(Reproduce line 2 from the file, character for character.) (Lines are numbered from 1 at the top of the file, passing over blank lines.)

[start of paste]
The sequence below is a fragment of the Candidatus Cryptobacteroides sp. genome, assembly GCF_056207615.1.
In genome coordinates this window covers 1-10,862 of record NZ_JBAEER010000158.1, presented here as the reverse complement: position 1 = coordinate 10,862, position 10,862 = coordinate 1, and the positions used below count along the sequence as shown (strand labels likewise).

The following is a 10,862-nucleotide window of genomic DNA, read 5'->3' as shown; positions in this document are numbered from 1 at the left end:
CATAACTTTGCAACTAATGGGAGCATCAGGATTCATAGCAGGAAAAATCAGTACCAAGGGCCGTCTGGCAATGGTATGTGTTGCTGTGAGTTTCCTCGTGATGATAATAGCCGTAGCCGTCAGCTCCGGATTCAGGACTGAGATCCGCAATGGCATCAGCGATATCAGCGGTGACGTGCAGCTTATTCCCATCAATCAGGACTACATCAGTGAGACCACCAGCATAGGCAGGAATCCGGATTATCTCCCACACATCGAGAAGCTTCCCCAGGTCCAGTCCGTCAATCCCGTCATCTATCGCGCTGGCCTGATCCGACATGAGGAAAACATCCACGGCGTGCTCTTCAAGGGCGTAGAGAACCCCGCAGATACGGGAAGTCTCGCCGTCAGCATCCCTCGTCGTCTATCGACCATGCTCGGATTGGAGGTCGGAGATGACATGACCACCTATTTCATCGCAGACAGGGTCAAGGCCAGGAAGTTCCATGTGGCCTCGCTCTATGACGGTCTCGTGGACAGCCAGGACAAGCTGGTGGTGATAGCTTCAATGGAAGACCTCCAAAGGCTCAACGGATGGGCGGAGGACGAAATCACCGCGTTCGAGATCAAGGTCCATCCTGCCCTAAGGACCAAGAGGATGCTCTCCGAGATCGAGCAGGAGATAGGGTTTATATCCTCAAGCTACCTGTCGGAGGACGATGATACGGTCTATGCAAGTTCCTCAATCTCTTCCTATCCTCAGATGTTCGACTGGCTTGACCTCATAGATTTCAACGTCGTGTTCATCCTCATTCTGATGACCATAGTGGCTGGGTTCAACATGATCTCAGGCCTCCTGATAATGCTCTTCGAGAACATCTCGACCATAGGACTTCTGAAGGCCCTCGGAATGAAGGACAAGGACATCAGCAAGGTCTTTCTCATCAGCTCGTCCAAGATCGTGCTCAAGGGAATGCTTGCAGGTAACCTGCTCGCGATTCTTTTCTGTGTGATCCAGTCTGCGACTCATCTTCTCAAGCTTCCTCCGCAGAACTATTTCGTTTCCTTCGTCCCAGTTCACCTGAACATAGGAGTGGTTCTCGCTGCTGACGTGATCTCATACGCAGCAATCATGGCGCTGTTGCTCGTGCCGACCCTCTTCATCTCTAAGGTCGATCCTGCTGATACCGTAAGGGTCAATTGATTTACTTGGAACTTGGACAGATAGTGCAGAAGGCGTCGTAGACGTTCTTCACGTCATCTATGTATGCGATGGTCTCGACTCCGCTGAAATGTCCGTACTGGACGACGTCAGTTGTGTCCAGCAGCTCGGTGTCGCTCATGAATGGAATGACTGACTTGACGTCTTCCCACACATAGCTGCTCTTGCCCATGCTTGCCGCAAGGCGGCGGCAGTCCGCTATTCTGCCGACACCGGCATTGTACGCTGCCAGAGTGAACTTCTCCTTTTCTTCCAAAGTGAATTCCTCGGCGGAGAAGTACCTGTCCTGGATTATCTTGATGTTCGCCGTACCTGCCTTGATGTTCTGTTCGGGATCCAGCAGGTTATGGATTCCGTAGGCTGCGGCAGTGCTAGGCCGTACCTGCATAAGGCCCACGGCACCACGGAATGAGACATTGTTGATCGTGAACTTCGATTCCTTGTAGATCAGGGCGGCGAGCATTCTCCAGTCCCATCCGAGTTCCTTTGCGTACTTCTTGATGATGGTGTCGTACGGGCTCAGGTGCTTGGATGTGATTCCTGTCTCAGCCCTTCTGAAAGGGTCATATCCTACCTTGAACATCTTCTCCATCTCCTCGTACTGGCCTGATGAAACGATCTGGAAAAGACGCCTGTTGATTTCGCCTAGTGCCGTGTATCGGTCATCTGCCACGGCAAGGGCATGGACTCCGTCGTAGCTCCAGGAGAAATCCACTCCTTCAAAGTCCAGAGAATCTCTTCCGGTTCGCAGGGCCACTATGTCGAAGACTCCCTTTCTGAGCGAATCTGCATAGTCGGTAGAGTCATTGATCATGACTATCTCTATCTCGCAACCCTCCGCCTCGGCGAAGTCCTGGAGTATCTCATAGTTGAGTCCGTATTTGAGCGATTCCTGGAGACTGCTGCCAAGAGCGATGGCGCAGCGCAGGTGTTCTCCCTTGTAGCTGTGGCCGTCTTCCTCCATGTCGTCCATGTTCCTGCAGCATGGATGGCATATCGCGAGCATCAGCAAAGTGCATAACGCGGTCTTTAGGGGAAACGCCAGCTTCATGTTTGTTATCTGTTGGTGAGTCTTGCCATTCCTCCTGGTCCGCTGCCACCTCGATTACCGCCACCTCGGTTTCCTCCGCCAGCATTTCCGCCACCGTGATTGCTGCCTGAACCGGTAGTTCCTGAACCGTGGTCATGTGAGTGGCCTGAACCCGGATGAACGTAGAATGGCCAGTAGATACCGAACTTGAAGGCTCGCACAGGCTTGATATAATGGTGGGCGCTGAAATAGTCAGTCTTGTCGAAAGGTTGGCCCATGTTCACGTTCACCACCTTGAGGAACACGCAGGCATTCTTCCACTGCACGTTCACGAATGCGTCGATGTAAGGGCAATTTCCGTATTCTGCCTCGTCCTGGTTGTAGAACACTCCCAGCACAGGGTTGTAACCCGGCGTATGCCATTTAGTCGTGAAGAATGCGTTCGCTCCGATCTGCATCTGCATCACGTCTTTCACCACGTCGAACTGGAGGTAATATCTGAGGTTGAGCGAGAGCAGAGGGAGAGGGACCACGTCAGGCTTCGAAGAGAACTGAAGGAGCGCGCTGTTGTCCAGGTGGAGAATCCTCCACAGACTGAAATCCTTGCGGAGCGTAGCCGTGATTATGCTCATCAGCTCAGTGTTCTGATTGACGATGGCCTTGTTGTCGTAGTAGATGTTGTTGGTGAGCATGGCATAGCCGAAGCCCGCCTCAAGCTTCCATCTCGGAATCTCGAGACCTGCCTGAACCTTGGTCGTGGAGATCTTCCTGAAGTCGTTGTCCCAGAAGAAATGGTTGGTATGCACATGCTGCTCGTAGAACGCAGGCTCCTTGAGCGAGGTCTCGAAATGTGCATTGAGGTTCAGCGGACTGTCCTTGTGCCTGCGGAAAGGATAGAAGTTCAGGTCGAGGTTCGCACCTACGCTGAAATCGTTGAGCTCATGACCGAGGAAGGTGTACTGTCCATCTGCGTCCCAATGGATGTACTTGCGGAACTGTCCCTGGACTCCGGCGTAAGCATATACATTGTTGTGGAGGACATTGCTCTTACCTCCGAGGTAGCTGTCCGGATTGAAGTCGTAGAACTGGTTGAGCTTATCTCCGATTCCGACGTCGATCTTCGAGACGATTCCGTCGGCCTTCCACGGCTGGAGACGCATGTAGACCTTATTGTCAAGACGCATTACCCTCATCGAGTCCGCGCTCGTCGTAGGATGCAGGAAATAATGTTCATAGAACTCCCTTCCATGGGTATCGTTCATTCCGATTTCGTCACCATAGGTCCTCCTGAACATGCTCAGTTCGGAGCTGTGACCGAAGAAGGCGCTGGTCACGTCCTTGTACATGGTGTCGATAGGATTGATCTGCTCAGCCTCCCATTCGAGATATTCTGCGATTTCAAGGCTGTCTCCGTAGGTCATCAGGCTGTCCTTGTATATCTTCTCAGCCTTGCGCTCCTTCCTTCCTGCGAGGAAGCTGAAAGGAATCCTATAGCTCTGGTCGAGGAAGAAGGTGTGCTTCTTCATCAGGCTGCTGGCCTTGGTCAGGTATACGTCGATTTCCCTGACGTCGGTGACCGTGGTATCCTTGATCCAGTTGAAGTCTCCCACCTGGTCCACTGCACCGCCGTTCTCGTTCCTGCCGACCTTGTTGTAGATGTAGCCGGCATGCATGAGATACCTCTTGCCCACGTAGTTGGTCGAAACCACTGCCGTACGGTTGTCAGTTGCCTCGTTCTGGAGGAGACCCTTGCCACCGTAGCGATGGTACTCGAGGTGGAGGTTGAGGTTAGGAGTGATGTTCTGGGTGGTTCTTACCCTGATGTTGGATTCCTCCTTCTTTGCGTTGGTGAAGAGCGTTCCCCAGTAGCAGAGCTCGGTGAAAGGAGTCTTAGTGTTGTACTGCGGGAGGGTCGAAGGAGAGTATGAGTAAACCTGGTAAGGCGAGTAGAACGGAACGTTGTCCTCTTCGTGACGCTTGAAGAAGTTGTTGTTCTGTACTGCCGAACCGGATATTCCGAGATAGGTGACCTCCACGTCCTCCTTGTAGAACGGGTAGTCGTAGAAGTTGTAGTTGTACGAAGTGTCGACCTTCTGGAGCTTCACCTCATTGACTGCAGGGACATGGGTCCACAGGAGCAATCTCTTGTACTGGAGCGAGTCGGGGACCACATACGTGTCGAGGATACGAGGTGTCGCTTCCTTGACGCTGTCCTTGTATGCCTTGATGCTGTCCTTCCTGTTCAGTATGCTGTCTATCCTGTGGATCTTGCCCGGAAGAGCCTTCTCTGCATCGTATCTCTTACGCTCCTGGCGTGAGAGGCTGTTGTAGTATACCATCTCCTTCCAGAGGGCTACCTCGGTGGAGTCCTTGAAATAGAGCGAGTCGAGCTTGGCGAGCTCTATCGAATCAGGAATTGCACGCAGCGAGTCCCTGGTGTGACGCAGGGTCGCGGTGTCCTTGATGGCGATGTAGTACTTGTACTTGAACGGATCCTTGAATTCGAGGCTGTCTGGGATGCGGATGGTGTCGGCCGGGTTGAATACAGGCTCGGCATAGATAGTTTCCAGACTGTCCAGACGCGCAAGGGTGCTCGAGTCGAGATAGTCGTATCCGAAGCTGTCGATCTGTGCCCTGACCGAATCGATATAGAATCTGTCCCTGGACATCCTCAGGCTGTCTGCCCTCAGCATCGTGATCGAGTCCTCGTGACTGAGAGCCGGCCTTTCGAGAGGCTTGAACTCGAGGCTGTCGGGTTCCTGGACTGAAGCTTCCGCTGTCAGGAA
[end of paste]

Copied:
In genome coordinates this window covers 1-10,862 of record NZ_JBAEER010000158.1, presented here as the reverse complement: position 1 = coordinate 10,862, position 10,862 = coordinate 1, and the positions used below count along the sequence as shown (strand labels likewise).